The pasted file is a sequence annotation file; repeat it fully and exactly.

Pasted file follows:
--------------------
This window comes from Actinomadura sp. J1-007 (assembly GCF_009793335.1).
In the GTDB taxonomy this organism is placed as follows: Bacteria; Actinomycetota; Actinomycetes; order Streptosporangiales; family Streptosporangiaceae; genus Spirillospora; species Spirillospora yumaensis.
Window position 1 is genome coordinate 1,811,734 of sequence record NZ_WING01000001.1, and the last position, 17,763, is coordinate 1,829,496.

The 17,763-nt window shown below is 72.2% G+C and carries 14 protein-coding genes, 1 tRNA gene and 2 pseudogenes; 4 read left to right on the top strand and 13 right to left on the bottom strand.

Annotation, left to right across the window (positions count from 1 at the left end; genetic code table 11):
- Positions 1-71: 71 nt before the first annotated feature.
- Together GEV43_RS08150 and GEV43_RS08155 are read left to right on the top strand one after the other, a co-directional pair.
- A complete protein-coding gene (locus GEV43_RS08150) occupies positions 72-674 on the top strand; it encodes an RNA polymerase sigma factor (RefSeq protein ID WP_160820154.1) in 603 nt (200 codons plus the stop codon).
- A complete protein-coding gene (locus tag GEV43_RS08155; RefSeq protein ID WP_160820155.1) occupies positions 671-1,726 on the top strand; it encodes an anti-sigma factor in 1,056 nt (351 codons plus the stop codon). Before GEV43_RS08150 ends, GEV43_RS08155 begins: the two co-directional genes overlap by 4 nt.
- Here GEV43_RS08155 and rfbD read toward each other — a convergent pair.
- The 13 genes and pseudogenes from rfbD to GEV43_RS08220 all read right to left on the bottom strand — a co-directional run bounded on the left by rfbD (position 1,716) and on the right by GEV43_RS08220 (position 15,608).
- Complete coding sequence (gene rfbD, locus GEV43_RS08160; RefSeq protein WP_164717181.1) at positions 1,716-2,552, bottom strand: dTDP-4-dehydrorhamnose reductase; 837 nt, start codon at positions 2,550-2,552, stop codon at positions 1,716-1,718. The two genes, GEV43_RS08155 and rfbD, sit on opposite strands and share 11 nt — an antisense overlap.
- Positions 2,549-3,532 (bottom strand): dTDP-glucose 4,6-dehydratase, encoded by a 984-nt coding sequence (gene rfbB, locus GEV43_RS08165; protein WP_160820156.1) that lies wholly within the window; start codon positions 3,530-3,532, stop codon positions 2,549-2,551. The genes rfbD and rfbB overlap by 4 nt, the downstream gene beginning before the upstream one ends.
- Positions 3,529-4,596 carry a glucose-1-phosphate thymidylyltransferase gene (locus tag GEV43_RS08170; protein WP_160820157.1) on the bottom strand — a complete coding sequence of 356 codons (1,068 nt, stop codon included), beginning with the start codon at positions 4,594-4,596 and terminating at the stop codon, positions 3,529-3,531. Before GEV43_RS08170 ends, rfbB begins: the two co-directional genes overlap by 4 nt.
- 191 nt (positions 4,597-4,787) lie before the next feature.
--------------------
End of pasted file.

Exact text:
This window comes from Actinomadura sp. J1-007 (assembly GCF_009793335.1).
In the GTDB taxonomy this organism is placed as follows: Bacteria; Actinomycetota; Actinomycetes; order Streptosporangiales; family Streptosporangiaceae; genus Spirillospora; species Spirillospora yumaensis.
Window position 1 is genome coordinate 1,811,734 of sequence record NZ_WING01000001.1, and the last position, 17,763, is coordinate 1,829,496.

The 17,763-nt window shown below is 72.2% G+C and carries 14 protein-coding genes, 1 tRNA gene and 2 pseudogenes; 4 read left to right on the top strand and 13 right to left on the bottom strand.

Annotation, left to right across the window (positions count from 1 at the left end; genetic code table 11):
- Positions 1-71: 71 nt before the first annotated feature.
- Together GEV43_RS08150 and GEV43_RS08155 are read left to right on the top strand one after the other, a co-directional pair.
- A complete protein-coding gene (locus GEV43_RS08150) occupies positions 72-674 on the top strand; it encodes an RNA polymerase sigma factor (RefSeq protein ID WP_160820154.1) in 603 nt (200 codons plus the stop codon).
- A complete protein-coding gene (locus tag GEV43_RS08155; RefSeq protein ID WP_160820155.1) occupies positions 671-1,726 on the top strand; it encodes an anti-sigma factor in 1,056 nt (351 codons plus the stop codon). Before GEV43_RS08150 ends, GEV43_RS08155 begins: the two co-directional genes overlap by 4 nt.
- Here GEV43_RS08155 and rfbD read toward each other — a convergent pair.
- The 13 genes and pseudogenes from rfbD to GEV43_RS08220 all read right to left on the bottom strand — a co-directional run bounded on the left by rfbD (position 1,716) and on the right by GEV43_RS08220 (position 15,608).
- Complete coding sequence (gene rfbD, locus GEV43_RS08160; RefSeq protein WP_164717181.1) at positions 1,716-2,552, bottom strand: dTDP-4-dehydrorhamnose reductase; 837 nt, start codon at positions 2,550-2,552, stop codon at positions 1,716-1,718. The two genes, GEV43_RS08155 and rfbD, sit on opposite strands and share 11 nt — an antisense overlap.
- Positions 2,549-3,532 (bottom strand): dTDP-glucose 4,6-dehydratase, encoded by a 984-nt coding sequence (gene rfbB, locus GEV43_RS08165; protein WP_160820156.1) that lies wholly within the window; start codon positions 3,530-3,532, stop codon positions 2,549-2,551. The genes rfbD and rfbB overlap by 4 nt, the downstream gene beginning before the upstream one ends.
- Positions 3,529-4,596 carry a glucose-1-phosphate thymidylyltransferase gene (locus tag GEV43_RS08170; protein WP_160820157.1) on the bottom strand — a complete coding sequence of 356 codons (1,068 nt, stop codon included), beginning with the start codon at positions 4,594-4,596 and terminating at the stop codon, positions 3,529-3,531. Before GEV43_RS08170 ends, rfbB begins: the two co-directional genes overlap by 4 nt.
- 191 nt (positions 4,597-4,787) lie before the next feature.